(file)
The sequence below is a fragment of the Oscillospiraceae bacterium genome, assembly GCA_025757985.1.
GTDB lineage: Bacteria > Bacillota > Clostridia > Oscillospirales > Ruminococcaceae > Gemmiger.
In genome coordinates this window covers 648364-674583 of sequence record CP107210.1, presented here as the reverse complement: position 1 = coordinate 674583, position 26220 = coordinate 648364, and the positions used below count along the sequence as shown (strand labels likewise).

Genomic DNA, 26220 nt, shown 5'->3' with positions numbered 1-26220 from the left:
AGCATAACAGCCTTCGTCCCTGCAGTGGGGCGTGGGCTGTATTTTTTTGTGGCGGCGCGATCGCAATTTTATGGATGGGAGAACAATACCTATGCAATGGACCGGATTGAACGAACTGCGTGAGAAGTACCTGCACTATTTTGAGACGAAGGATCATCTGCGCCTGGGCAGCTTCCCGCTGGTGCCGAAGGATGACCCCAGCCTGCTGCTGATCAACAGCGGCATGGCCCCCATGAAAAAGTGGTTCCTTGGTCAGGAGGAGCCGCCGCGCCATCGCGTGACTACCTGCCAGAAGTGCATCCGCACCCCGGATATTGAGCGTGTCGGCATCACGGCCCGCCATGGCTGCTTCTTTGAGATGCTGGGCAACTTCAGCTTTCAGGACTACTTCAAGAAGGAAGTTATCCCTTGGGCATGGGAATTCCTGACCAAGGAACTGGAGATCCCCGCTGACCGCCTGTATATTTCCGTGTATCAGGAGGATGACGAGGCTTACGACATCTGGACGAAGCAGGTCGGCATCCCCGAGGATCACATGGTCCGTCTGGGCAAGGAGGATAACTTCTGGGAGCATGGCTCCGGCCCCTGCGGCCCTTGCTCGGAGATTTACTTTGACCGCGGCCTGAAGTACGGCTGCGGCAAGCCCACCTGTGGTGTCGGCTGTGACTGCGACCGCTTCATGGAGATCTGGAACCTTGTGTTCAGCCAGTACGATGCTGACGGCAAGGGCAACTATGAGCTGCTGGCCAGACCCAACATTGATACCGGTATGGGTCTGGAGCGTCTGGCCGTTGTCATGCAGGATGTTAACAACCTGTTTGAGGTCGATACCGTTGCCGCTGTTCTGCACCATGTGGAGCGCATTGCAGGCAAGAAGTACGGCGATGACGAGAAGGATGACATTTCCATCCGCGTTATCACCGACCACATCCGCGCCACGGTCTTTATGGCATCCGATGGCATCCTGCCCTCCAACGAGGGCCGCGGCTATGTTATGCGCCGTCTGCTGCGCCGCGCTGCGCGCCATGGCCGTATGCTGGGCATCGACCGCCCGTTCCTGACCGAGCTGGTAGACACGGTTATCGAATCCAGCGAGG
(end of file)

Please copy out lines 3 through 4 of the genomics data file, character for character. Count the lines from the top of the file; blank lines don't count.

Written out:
In genome coordinates this window covers 648364-674583 of sequence record CP107210.1, presented here as the reverse complement: position 1 = coordinate 674583, position 26220 = coordinate 648364, and the positions used below count along the sequence as shown (strand labels likewise).

Genomic DNA, 26220 nt, shown 5'->3' with positions numbered 1-26220 from the left: